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Extreme action from green campaigns

From B Corp certification for environment-friendly businesses to baby carrot vending machines exhorting school children to ‘eat ‘em like junk food’, hundreds of innovative campaigns across the world are getting the message of social and environmental well-being across, says Darryl D’Monte

As the UN converges on Cancun in Mexico, one year after the abortive Copenhagen meet, there is a deep sense of foreboding that the US is far too beleaguered to come on board in any meaningful way. Indeed, if anything, President Obama is entangled in interminable and cumbersome Senate and House of Representatives procedures. While this writer was in Greece and Italy earlier this month, there was even talk of the EU being proactive and taking the lead in hammering out some form of agreement between industrial and developing countries without the US, in the hope that it will be shamed into joining the league of nations later on.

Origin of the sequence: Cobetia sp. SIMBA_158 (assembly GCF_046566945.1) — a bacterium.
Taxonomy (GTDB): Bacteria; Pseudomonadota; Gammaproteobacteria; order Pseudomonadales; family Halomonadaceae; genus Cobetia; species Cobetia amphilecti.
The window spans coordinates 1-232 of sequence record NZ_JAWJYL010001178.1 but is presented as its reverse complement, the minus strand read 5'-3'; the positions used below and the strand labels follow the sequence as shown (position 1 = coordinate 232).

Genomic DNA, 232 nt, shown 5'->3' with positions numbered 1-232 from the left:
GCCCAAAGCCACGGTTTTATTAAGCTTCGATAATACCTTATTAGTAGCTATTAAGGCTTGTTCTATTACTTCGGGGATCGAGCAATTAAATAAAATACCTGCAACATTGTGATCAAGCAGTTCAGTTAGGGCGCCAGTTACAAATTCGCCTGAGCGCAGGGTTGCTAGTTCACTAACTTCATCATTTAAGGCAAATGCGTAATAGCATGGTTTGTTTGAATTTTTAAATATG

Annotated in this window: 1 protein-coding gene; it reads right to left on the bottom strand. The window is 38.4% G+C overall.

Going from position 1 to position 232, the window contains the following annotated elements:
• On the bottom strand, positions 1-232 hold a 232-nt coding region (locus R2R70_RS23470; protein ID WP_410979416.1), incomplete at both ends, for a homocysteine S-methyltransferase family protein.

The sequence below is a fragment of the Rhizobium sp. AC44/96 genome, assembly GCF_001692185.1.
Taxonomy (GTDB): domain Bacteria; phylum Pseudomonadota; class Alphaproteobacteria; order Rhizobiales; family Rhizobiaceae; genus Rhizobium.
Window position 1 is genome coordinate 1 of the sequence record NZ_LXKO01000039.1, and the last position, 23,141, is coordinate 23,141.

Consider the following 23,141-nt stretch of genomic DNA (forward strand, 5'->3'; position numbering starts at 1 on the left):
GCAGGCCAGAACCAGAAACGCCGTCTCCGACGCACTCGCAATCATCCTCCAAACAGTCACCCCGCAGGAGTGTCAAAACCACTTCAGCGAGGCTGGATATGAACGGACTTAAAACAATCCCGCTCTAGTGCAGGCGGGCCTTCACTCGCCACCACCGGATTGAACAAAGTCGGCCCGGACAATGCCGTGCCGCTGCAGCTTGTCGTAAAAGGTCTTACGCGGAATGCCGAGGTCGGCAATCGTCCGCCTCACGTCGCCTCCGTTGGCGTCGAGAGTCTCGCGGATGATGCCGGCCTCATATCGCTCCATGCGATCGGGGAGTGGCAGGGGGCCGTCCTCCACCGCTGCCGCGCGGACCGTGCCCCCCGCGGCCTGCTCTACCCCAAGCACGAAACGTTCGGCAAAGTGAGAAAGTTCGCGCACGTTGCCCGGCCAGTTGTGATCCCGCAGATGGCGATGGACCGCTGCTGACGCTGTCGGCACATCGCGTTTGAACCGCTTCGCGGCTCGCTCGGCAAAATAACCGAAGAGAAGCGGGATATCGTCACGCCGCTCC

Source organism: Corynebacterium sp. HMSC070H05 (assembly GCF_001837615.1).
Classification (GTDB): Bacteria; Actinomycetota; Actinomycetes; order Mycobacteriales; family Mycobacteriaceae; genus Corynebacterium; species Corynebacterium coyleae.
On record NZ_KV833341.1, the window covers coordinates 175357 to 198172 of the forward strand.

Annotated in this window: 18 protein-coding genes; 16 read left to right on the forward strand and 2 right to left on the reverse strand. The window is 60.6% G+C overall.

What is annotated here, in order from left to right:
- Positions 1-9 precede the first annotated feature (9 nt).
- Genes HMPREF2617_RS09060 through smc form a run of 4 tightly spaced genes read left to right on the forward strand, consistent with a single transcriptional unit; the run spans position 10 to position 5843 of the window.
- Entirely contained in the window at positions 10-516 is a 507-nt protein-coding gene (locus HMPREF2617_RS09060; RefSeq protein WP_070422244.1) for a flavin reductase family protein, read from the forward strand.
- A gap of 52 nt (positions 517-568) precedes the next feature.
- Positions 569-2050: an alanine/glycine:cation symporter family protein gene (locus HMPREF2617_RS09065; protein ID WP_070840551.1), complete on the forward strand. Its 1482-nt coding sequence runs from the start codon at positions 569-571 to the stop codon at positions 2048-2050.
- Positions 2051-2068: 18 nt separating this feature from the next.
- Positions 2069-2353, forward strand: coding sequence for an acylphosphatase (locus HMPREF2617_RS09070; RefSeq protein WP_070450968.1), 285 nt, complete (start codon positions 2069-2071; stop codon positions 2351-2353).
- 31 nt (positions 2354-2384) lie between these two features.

However, this is not to say that the American people and others from industrial countries – which include corporations, consumers and common folk – are equally recalcitrant. At the annual meet of the Rome-based organisation, Greenaccord, which hosts an international media forum on the protection of nature and is now the world’s biggest such convention, speaker after speaker listed how the US and other countries were taking measures hopefully to prevent the world’s ‘dirtiest’ countries (pollution-wise) from rack and ruin.